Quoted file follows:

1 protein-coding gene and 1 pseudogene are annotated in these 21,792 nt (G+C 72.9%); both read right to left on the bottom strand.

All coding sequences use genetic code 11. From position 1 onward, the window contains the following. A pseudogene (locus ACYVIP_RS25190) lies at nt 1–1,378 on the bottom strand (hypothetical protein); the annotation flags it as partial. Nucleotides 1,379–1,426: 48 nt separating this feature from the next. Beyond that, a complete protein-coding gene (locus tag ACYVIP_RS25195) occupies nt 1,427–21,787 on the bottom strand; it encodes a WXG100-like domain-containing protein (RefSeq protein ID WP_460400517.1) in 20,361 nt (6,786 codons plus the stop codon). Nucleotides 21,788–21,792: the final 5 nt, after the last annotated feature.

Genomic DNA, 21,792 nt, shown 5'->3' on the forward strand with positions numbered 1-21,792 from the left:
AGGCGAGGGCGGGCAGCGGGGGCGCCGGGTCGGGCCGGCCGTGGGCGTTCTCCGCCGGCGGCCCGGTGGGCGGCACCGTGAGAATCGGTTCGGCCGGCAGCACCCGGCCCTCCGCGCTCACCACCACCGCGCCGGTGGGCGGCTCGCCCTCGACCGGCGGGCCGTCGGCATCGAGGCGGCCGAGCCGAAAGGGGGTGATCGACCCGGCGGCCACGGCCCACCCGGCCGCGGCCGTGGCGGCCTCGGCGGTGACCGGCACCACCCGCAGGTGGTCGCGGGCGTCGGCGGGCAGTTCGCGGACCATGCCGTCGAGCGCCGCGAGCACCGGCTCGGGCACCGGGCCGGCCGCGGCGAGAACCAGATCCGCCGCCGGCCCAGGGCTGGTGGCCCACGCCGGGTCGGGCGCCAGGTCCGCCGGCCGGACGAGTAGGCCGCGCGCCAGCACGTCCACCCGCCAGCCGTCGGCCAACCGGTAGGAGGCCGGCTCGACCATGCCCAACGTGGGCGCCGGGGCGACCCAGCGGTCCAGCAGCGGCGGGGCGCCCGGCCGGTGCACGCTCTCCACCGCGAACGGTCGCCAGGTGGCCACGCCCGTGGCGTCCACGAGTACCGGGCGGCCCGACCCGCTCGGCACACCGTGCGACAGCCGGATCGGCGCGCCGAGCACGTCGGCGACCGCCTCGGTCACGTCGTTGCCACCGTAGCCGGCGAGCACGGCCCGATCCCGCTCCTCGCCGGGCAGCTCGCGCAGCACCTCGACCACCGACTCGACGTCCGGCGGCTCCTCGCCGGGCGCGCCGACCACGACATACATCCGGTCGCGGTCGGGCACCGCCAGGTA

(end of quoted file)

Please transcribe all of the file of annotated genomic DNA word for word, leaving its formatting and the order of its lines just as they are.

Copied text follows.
1 protein-coding gene and 1 pseudogene are annotated in these 21,792 nt (G+C 72.9%); both read right to left on the bottom strand.

All coding sequences use genetic code 11. From position 1 onward, the window contains the following. A pseudogene (locus ACYVIP_RS25190) lies at nt 1–1,378 on the bottom strand (hypothetical protein); the annotation flags it as partial. Nucleotides 1,379–1,426: 48 nt separating this feature from the next. Beyond that, a complete protein-coding gene (locus tag ACYVIP_RS25195) occupies nt 1,427–21,787 on the bottom strand; it encodes a WXG100-like domain-containing protein (RefSeq protein ID WP_460400517.1) in 20,361 nt (6,786 codons plus the stop codon). Nucleotides 21,788–21,792: the final 5 nt, after the last annotated feature.

Genomic DNA, 21,792 nt, shown 5'->3' on the forward strand with positions numbered 1-21,792 from the left:
AGGCGAGGGCGGGCAGCGGGGGCGCCGGGTCGGGCCGGCCGTGGGCGTTCTCCGCCGGCGGCCCGGTGGGCGGCACCGTGAGAATCGGTTCGGCCGGCAGCACCCGGCCCTCCGCGCTCACCACCACCGCGCCGGTGGGCGGCTCGCCCTCGACCGGCGGGCCGTCGGCATCGAGGCGGCCGAGCCGAAAGGGGGTGATCGACCCGGCGGCCACGGCCCACCCGGCCGCGGCCGTGGCGGCCTCGGCGGTGACCGGCACCACCCGCAGGTGGTCGCGGGCGTCGGCGGGCAGTTCGCGGACCATGCCGTCGAGCGCCGCGAGCACCGGCTCGGGCACCGGGCCGGCCGCGGCGAGAACCAGATCCGCCGCCGGCCCAGGGCTGGTGGCCCACGCCGGGTCGGGCGCCAGGTCCGCCGGCCGGACGAGTAGGCCGCGCGCCAGCACGTCCACCCGCCAGCCGTCGGCCAACCGGTAGGAGGCCGGCTCGACCATGCCCAACGTGGGCGCCGGGGCGACCCAGCGGTCCAGCAGCGGCGGGGCGCCCGGCCGGTGCACGCTCTCCACCGCGAACGGTCGCCAGGTGGCCACGCCCGTGGCGTCCACGAGTACCGGGCGGCCCGACCCGCTCGGCACACCGTGCGACAGCCGGATCGGCGCGCCGAGCACGTCGGCGACCGCCTCGGTCACGTCGTTGCCACCGTAGCCGGCGAGCACGGCCCGATCCCGCTCCTCGCCGGGCAGCTCGCGCAGCACCTCGACCACCGACTCGACGTCCGGCGGCTCCTCGCCGGGCGCGCCGACCACGACATACATCCGGTCGCGGTCGGGCACCGCCAGGTA